If you're studying a language, then you're no stranger to love. It's the excitement of learning a new verb tense, it's the butterflies in your stomach when you make a joke in the language, it's the quickening of your pulse when you overhear -- and understand -- someone using it on your morning commute. That's amore.

Oscar and Duo Owl singing with red roses

But when linguists talk about "Romance" languages, this learning lovefest is not what they have in mind. Romance languages are a group that all came from Latin. You've definitely heard of some of them, but there are some facts about Romance languages that might surprise you!

Romance languages started with Latin

The spread of the Roman Empire meant Romans arrived throughout Western Europe with their language, Latin. They ended up in present-day Spain, France, and the Balkans, among many other places—all lands that already had people, languages, and cultures all their own. So, when the Romans showed up, the versions of Latin that they spoke did some combination of mixing, dominating, and destroying the languages they encountered.

The Latin dialects spoken across Europe were pretty different from what you might have studied in school. One reason for this is that Latin spread through Europe over many centuries, so the words, accents, and grammar that Romans took with them in 200 BC were often really different from what regular Roman people were using a thousand years later -- even if today we call them both "Latin."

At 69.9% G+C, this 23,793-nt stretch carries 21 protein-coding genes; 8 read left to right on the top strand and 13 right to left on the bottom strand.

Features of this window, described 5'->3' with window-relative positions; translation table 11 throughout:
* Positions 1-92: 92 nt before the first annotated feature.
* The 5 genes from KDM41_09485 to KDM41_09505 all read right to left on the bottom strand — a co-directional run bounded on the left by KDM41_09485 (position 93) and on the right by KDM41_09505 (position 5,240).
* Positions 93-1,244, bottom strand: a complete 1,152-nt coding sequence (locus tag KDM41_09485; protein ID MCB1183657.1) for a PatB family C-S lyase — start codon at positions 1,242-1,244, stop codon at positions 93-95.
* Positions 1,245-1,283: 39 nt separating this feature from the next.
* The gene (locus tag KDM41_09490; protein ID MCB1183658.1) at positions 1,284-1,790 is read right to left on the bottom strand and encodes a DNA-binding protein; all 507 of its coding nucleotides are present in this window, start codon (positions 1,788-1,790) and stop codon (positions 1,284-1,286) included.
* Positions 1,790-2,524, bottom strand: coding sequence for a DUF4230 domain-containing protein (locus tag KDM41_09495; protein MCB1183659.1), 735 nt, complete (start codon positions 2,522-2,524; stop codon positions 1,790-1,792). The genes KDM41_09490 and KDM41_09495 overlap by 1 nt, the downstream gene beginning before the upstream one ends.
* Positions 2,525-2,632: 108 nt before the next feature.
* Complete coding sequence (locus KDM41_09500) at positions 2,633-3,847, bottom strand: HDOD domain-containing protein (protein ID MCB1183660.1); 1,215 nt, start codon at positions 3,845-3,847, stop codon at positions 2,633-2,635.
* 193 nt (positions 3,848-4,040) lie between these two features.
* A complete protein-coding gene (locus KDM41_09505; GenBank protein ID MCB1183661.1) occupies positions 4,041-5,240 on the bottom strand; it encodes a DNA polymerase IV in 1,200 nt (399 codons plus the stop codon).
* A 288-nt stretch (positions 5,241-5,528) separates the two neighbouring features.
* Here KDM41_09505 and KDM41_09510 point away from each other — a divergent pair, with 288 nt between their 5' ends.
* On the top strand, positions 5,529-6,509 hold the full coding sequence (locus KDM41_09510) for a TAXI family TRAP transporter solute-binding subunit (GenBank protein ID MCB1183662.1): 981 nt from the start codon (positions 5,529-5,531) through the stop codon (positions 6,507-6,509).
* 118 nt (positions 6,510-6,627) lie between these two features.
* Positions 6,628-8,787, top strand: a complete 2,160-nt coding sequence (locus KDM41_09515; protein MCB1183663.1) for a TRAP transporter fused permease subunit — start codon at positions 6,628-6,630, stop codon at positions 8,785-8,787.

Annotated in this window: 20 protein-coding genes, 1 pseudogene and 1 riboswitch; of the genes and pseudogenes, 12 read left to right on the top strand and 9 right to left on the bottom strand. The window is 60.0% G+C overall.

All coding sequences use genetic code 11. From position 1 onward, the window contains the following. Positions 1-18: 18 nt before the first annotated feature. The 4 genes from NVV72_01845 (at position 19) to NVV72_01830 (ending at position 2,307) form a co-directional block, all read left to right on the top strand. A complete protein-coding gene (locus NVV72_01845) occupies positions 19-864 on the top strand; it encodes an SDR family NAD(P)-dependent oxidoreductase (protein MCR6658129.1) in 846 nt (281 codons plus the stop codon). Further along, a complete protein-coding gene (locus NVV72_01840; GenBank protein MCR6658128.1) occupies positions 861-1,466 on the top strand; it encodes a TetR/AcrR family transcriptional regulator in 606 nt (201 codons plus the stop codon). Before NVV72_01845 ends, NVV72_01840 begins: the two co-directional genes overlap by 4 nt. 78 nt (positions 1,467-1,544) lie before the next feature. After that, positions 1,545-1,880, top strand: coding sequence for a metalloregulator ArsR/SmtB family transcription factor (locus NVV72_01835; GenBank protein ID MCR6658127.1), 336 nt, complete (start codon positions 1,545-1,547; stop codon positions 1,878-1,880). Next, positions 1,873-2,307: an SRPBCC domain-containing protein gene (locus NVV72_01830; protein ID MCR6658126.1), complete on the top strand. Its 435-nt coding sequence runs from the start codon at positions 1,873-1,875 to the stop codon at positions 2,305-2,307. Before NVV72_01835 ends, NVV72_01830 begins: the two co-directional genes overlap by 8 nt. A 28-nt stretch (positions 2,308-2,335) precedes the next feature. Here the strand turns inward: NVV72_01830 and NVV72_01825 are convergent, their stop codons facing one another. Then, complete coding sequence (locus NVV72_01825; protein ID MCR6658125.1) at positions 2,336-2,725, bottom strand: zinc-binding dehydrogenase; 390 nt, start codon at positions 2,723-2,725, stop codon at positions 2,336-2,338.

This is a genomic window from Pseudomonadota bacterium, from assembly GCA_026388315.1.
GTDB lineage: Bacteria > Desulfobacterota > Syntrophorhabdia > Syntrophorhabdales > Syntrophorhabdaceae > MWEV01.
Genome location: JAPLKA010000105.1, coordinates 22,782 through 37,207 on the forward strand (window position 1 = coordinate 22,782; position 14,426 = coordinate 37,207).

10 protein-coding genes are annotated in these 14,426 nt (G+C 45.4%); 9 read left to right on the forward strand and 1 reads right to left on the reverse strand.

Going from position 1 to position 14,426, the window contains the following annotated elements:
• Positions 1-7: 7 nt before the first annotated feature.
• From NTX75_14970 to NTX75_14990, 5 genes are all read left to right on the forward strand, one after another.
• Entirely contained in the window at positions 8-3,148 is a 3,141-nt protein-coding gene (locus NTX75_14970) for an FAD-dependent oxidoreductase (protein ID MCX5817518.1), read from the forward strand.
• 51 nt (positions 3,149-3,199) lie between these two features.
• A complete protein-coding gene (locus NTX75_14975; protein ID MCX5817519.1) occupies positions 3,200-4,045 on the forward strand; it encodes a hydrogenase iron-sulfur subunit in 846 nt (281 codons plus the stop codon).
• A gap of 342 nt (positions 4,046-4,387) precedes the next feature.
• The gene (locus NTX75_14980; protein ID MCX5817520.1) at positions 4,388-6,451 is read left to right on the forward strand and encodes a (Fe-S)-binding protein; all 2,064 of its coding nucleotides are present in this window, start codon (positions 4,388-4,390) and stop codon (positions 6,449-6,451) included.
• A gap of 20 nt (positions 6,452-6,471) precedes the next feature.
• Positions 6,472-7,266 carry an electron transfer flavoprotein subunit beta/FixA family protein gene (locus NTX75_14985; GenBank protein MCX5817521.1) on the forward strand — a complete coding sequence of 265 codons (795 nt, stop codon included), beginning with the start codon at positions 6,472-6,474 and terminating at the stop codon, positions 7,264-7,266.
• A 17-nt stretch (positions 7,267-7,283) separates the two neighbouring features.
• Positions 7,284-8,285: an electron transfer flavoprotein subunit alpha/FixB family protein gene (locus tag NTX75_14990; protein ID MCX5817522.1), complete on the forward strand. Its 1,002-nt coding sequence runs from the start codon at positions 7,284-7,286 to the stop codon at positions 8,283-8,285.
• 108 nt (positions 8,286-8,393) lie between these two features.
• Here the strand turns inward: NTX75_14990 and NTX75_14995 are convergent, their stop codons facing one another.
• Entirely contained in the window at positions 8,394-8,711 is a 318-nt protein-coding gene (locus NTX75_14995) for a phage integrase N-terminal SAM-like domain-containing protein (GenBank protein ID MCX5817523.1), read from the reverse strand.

So the different varieties of Latin that ended up spreading around Europe continued to evolve over time. Today we call them Romance languages!

There are more than a dozen Romance languages still spoken today

Spanish, French, Italian, and Portuguese might be the most familiar from the group, but there are many more -- even within Spain, France, Italy, and Portugal! Others include Asturian, spoken in the very north of Spain; Sicilian, spoken in Sicily; Occitan, spoken in France; and Ladino, also called Judeo-Spanish, which is spoken by some of the Sephardic Jewish diaspora. There are over two dozen Romance languages spoken around the world!

Romance languages still show traces of the languages they conquered

Today, Romance languages often have words or grammar rules from the Celtic, Germanic, Slavic, or other languages that they encountered across Europe. For example, Romanian has a lot of influence from Slavic languages. There's plenty that it shares with its Romance language siblings, especially Italian, but you'll also find a lot of vocabulary in Romanian that comes from Slavic languages!

Start a little romance of your own

Ready to discover these similarities and differences for yourself? Duolingo offers six different Romance languages: Portuguese, Spanish, Catalan, French, Italian, and Romanian -- as well as Latin itself. Learners who want even more should check out Esperanto, a conlang based on Romance and other European languages!

To practice Romance languages every day, download Duolingo on Apple or Google Play stores.